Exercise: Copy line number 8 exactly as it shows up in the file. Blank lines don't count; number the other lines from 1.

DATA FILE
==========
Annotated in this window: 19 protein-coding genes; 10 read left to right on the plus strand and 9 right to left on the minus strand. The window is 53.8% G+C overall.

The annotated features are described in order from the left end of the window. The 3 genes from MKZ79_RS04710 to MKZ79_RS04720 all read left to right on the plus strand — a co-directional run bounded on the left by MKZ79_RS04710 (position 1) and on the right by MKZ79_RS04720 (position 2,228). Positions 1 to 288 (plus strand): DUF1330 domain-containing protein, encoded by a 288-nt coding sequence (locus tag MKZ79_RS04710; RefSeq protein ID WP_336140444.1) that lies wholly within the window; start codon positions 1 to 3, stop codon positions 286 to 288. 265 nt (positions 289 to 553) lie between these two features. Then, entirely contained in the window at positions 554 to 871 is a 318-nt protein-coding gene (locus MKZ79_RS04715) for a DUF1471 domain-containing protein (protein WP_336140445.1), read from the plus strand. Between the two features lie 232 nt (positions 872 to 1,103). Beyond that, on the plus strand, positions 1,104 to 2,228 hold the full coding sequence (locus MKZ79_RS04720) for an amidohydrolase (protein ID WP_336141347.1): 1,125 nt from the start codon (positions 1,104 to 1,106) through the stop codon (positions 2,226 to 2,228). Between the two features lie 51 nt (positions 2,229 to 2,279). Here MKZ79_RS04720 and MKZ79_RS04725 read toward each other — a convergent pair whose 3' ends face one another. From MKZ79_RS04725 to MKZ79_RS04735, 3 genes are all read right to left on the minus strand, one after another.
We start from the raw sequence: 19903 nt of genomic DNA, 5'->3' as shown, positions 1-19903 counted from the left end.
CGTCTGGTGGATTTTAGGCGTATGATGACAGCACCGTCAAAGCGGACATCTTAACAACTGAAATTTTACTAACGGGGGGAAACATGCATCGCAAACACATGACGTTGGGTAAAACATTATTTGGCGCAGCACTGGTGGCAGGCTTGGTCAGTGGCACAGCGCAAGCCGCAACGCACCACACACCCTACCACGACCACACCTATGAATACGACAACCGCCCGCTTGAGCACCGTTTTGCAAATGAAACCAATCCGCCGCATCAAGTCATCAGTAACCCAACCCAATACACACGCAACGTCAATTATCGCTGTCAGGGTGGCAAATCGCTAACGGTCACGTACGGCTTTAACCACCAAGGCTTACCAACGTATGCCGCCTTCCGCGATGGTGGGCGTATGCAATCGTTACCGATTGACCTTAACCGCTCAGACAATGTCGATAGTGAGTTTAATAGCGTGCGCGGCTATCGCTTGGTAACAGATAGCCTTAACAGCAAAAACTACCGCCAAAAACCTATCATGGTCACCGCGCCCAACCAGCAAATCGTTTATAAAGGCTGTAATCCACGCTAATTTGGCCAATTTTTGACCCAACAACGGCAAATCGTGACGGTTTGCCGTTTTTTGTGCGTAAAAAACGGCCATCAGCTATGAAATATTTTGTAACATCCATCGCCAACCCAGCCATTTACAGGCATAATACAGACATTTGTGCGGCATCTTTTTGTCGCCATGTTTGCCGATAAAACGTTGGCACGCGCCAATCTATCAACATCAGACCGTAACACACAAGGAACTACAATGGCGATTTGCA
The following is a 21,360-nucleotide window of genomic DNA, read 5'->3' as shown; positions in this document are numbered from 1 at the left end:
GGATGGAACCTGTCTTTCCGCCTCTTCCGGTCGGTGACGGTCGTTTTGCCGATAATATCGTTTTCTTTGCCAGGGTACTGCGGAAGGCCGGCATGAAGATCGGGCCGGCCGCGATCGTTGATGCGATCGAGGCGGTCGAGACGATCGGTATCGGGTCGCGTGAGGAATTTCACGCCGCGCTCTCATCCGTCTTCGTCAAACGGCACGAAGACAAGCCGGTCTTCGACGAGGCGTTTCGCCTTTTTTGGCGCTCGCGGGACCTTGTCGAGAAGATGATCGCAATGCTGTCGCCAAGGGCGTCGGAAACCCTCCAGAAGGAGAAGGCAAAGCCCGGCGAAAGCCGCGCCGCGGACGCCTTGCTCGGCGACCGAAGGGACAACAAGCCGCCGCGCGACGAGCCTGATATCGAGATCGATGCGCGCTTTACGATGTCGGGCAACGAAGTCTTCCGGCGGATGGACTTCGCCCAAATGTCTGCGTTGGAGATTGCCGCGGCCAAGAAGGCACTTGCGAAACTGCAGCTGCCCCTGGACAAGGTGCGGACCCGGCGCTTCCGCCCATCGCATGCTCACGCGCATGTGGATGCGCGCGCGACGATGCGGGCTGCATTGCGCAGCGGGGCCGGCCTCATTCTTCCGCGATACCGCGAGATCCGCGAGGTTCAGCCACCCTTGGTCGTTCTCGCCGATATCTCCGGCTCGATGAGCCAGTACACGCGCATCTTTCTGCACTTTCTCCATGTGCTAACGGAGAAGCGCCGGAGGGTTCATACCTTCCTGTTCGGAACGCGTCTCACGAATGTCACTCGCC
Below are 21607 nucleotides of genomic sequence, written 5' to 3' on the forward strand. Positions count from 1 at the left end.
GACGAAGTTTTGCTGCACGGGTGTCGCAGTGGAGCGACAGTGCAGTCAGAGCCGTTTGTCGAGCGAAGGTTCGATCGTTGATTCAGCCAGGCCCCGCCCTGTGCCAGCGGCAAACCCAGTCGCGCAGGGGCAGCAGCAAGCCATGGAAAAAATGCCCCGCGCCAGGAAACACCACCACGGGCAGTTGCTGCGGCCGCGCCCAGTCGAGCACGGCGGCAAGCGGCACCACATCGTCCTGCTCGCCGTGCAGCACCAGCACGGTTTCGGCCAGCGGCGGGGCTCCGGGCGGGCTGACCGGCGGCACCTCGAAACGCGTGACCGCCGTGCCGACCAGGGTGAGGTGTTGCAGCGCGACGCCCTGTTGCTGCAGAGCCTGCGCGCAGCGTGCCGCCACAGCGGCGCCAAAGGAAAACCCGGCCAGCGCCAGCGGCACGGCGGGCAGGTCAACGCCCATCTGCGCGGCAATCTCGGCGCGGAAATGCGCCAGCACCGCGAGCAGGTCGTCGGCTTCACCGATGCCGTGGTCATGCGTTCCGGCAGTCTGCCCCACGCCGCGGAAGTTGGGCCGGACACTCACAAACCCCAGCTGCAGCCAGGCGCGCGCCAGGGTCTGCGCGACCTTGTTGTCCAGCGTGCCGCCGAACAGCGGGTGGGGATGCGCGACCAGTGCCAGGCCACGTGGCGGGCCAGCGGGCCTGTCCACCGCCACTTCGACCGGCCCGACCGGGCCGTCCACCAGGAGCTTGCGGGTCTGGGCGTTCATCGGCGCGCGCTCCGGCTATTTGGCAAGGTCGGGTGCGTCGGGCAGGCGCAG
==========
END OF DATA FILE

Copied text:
GACGAAGTTTTGCTGCACGGGTGTCGCAGTGGAGCGACAGTGCAGTCAGAGCCGTTTGTCGAGCGAAGGTTCGATCGTTGATTCAGCCAGGCCCCGCCCTGTGCCAGCGGCAAACCCAGTCGCGCAGGGGCAGCAGCAAGCCATGGAAAAAATGCCCCGCGCCAGGAAACACCACCACGGGCAGTTGCTGCGGCCGCGCCCAGTCGAGCACGGCGGCAAGCGGCACCACATCGTCCTGCTCGCCGTGCAGCACCAGCACGGTTTCGGCCAGCGGCGGGGCTCCGGGCGGGCTGACCGGCGGCACCTCGAAACGCGTGACCGCCGTGCCGACCAGGGTGAGGTGTTGCAGCGCGACGCCCTGTTGCTGCAGAGCCTGCGCGCAGCGTGCCGCCACAGCGGCGCCAAAGGAAAACCCGGCCAGCGCCAGCGGCACGGCGGGCAGGTCAACGCCCATCTGCGCGGCAATCTCGGCGCGGAAATGCGCCAGCACCGCGAGCAGGTCGTCGGCTTCACCGATGCCGTGGTCATGCGTTCCGGCAGTCTGCCCCACGCCGCGGAAGTTGGGCCGGACACTCACAAACCCCAGCTGCAGCCAGGCGCGCGCCAGGGTCTGCGCGACCTTGTTGTCCAGCGTGCCGCCGAACAGCGGGTGGGGATGCGCGACCAGTGCCAGGCCACGTGGCGGGCCAGCGGGCCTGTCCACCGCCACTTCGACCGGCCCGACCGGGCCGTCCACCAGGAGCTTGCGGGTCTGGGCGTTCATCGGCGCGCGCTCCGGCTATTTGGCAAGGTCGGGTGCGTCGGGCAGGCGCAG